# Raising the Bar: How to Choose Healthy Snacks

## How to Calculate

What we do is add the total sugar to total carbohydrates and then subtract fiber. We take that number and divide it by total fat plus total protein. If the result of this is less than 2, the bar (or other non-core food) is okay to eat between workouts and for convenience.

(Sugar + Carbohydrates - Fiber) / (Fat + Protein) = The CORE Ratio

This equation attempts to magnify the blood sugar impact of the bar's carbohydrates by double counting the sugars. It also tries to take advantage of the low blood sugar response of fiber by subtracting it from the carbohydrate count. We then divide by the combined fat and protein, because both have a diluting effect on blood sugar response, due to slowed digestion.

This equation satisfies the first two guidelines, above. The remaining guidelines should be satisfied by inspection of the ingredient list and nutrition label.

Naturally, the best way to provide nutrient density, antioxidants and macronutrients between workouts is through real foods such as lean meats, fruits, veggies, nuts and seeds. However, it is often difficult and impractical to lug around a grocery cart of these items while traveling. Given that, nutrition bars are convenient, and are a superior option to having nothing at all, they can be an appropriate replacement during these periods, This is particularly important to the athlete for whom frequent eating, stable blood sugar levels and steady intake of sufficient protein and fat are paramount.

The problem that most endurance athletes face, particularly at the elite level, is that carbohydrates and grains are overly emphasized. As a result, they can end up displacing opportunities to have more nutrient-dense, or "core", foods during the day.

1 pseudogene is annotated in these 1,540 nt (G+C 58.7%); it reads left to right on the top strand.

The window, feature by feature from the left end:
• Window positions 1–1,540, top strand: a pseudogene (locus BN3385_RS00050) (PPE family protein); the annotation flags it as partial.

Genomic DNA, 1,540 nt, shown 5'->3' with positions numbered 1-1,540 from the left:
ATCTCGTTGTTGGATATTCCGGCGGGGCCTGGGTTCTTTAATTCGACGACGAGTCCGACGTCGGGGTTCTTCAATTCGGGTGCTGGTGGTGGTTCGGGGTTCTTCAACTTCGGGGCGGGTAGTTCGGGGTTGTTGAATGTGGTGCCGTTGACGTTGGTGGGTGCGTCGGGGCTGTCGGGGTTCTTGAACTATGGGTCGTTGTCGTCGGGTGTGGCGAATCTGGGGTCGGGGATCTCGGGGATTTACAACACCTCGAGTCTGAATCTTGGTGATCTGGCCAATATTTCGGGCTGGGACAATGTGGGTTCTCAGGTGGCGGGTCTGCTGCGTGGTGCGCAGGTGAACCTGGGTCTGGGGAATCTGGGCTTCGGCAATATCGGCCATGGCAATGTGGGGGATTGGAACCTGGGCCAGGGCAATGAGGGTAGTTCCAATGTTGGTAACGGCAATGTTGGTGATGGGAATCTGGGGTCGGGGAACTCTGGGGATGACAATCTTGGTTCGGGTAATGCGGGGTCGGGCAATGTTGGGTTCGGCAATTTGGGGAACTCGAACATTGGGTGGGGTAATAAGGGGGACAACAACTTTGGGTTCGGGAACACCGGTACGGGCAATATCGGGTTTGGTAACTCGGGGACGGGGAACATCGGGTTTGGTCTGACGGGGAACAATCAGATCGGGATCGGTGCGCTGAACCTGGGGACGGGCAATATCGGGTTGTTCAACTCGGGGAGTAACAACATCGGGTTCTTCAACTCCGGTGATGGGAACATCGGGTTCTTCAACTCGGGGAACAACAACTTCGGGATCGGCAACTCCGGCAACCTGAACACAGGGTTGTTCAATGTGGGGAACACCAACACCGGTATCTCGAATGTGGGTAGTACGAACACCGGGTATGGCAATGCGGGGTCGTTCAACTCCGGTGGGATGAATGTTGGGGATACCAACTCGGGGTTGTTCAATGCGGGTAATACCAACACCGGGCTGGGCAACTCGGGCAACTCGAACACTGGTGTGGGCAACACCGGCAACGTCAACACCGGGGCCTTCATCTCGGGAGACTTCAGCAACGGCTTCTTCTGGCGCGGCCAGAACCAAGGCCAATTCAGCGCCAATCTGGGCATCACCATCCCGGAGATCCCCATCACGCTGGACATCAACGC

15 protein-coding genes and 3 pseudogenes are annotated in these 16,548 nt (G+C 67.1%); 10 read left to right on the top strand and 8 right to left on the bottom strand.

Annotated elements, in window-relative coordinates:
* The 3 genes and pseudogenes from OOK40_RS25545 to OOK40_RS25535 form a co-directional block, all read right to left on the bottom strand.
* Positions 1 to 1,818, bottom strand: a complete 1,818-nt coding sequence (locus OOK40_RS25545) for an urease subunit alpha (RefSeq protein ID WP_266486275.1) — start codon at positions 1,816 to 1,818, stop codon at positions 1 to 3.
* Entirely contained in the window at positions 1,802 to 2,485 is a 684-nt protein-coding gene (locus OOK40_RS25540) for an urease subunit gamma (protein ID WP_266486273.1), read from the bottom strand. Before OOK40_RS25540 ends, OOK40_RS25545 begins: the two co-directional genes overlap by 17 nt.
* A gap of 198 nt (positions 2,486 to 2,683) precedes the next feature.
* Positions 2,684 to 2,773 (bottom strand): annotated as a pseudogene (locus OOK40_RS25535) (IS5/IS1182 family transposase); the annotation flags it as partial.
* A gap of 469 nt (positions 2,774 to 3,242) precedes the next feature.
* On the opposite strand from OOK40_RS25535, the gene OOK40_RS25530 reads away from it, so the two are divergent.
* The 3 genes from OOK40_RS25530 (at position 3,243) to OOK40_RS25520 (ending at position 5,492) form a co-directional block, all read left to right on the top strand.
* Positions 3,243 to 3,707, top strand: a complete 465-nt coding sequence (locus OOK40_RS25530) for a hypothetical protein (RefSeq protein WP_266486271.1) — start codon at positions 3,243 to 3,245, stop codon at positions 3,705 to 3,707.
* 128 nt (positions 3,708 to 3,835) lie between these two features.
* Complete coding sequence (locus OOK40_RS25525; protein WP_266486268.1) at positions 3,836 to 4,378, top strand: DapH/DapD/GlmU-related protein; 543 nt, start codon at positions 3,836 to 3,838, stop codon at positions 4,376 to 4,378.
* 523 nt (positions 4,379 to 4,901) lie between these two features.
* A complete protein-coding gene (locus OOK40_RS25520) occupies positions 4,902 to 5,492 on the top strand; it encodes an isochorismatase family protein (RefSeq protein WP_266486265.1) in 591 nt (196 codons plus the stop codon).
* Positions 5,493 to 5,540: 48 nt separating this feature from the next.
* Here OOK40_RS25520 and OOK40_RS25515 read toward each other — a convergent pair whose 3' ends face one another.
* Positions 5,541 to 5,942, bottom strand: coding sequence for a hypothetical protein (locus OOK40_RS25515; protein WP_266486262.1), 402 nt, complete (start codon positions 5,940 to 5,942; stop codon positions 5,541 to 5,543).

Assuming an athlete sleeps approximately eight hours each night, they have about 16 waking hours—four to five of which are spent training and consuming vast amounts of refined sugars and grains. We don't have much of a choice there. With that chunk of time being completely devoid of nutrient dense foods, we really need to focus on these during the periods between workouts.

## The Point

Unless you are training, just about to train, or just finished training, your foods should consist of core choices, namely lean meats, fruits, veggies, nuts and seeds. In a pinch, use the Core Ratio to help you choose between nutrition bars and other labeled foods for the healthiest snack.

Find a nutrition plan that works for you.

Jesse Kropelnicki is an elite-level triathlon coach who founded QT2 Systems, a leading provider of personal triathlon coaching; TheCoreDiet.com, a leading provider of sports nutrition; and Your 26.2, a leading provider or marathon training programs. He coaches professional athletes Caitlin Snow, Jacqui Gordon, Ethan Brown and Tim Snow among others. He coaches professional triathletes using quantitative training and nutrition protocols. Find more coaching comments and ideas at kropelnicki.com.

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